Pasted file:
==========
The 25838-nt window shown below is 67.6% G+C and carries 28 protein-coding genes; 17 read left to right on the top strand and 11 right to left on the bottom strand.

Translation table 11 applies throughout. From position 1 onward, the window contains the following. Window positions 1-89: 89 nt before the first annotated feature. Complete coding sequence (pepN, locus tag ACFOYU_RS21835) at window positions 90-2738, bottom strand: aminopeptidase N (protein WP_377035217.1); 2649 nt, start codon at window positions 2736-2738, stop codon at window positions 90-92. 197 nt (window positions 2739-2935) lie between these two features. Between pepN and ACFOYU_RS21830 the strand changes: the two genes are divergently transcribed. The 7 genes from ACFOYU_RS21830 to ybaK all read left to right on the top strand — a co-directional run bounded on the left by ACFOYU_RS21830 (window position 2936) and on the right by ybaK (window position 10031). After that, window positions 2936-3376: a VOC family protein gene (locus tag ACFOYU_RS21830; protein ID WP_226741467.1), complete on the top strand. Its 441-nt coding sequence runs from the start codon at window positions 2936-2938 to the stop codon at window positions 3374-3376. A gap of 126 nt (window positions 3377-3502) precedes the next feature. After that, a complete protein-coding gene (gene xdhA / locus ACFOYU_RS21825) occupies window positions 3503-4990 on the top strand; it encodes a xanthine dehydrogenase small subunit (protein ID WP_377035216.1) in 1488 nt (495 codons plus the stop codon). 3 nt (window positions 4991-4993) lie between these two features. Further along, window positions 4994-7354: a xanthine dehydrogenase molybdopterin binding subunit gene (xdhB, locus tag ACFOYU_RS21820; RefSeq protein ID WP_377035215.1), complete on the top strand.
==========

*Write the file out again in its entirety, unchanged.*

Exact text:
The 25838-nt window shown below is 67.6% G+C and carries 28 protein-coding genes; 17 read left to right on the top strand and 11 right to left on the bottom strand.

Translation table 11 applies throughout. From position 1 onward, the window contains the following. Window positions 1-89: 89 nt before the first annotated feature. Complete coding sequence (pepN, locus tag ACFOYU_RS21835) at window positions 90-2738, bottom strand: aminopeptidase N (protein WP_377035217.1); 2649 nt, start codon at window positions 2736-2738, stop codon at window positions 90-92. 197 nt (window positions 2739-2935) lie between these two features. Between pepN and ACFOYU_RS21830 the strand changes: the two genes are divergently transcribed. The 7 genes from ACFOYU_RS21830 to ybaK all read left to right on the top strand — a co-directional run bounded on the left by ACFOYU_RS21830 (window position 2936) and on the right by ybaK (window position 10031). After that, window positions 2936-3376: a VOC family protein gene (locus tag ACFOYU_RS21830; protein ID WP_226741467.1), complete on the top strand. Its 441-nt coding sequence runs from the start codon at window positions 2936-2938 to the stop codon at window positions 3374-3376. A gap of 126 nt (window positions 3377-3502) precedes the next feature. After that, a complete protein-coding gene (gene xdhA / locus ACFOYU_RS21825) occupies window positions 3503-4990 on the top strand; it encodes a xanthine dehydrogenase small subunit (protein ID WP_377035216.1) in 1488 nt (495 codons plus the stop codon). 3 nt (window positions 4991-4993) lie between these two features. Further along, window positions 4994-7354: a xanthine dehydrogenase molybdopterin binding subunit gene (xdhB, locus tag ACFOYU_RS21820; RefSeq protein ID WP_377035215.1), complete on the top strand.